Dropbox is a very basic option, best used for long videos that won't fit on YouTube (which is limited to 10minutes, I think), for audio recordings, or for anything else that's not a photo or a small video. The great thing about Dropbox is the flexibility: it's really just a net accessible file system. You don't get any nice things like tagging or flash viewers or anything. But on the plus side you can share whatever you want, no matter how big, as easy as a file copy. Very good for audio and video.

My Process, or, What I do

When I take photos with my Nikon D90 (a "semi-pro" DSLR) I almost always sync with my Mac by just putting the SD card into a reader connected to the Mac - this is both faster and more battery efficient than connecting the camera up directly with a USB cable (although it's probably harder on the SD card and camera). You can configure which program runs to sync photos: I'm using Adobe Bridge currently, but both iPhoto and Picasa can do an import. (I use Bridge because I like it's file naming better, but I do miss duplicate detection). I import into a sub-folder of Photos called D90 - it turns out it's handy to organize by device. Then I boot up Picasa which detects the new photos, and do my basic editing there. Occasionally I start up Photoshop. Then I post to Flickr via Picasa's built-in email interface.

For my iPhone 3GS I sometimes post directly through the phone: you can email photos and videos, or post videos to YouTube or to Facebook (with the Facebook iPhone app) over wifi or 3GS. Otherwise I sync photos and videos (but not audio, alas) with Adobe Bridge, as with the D90. Unfortunately I haven't figured out how to do a bulk delete on the iPhone Camera Roll! The immediacy of getting data off of the device and onto the net immediately is wonderful, if a little slow. I am certain that this is the way of the future. Audio is quite tricky, alas. The iPhone 3GS offers a new "Voice Memos" app (it may be available on any iPhone 3.0 phone). Audio is only sync'd via iTunes (see the Voice Memos smart list). Then you have to export as MP3 files, if you want to share (right click, "Create MP3 Version" - the iPhone records m4a audio.) Another option is to email the audio file, but this is of limited utility unless you only want to share with one other person. [An interesting alternative to Voice Memos audio is Evernote. Evernote is time limited (10min) and very low quality compared to voice memo but it does OTA sync with the Evernote servers, is geocoded on save, and you can store text alongside the audio and you can share the audio if you want.]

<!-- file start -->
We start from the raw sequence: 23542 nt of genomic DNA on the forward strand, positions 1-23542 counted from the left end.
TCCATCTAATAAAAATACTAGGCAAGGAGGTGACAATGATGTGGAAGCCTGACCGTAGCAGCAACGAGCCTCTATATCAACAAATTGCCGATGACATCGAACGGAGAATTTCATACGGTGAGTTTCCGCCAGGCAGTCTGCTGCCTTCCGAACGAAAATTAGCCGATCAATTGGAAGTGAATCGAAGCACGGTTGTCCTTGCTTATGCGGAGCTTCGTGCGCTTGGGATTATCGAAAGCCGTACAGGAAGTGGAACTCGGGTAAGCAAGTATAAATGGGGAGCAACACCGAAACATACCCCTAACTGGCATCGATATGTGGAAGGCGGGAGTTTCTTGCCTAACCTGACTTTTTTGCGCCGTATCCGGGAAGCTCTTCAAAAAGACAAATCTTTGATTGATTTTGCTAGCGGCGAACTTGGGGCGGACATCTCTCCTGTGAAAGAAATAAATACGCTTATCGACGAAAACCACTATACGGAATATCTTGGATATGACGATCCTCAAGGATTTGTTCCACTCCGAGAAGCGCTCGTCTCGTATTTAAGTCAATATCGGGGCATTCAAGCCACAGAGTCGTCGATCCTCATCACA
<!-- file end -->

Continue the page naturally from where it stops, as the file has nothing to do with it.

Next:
Flip Video has it's own proprietary syncing application. Unfortunately it is modelled on iPhoto: data gets plopped into a monolithic application which then needs to be exported. If you just want to burn DVDs and send to YouTube you may never need to export. Of course, I find myself using the Flip much less now that I have the iPhone 3GS. [Is it possible to use Image Capture for the Flip?]

Making Art

My true goal is to use this data to say something about the world, to share an insight about the world. The best photography can certainly stand on its own, and a title and/or description is enough. For that, Flickr and YouTube are enough. However, more often than not I find myself wanting to say more, to embed these images and videos and audio into a more comprehensive document, to make a multimedia essay. Flickr and YouTube, along with a blog (like Blogger) is perfect for this. Both services provide nice Flash viewers for the content, which can be embedded in the post (see "Short Trip, Important Lessons" for a simple example).

Conclusion

The best bang for the buck, in my opinion, is using Bridge (or Image Capture) to get the photos off your camera into an actual filesystem, then use Picasa to upload to Flickr and YouTube, and then use Blogger to write great posts, embedding assets as needed. However, there's a bit of a marketing problem. You can link people to your post from Facebook. However, this has the important drawback that a) people can't be tagged and b) it seems like people are not often willing to look at links. People like photos, but they like them native to Facebook.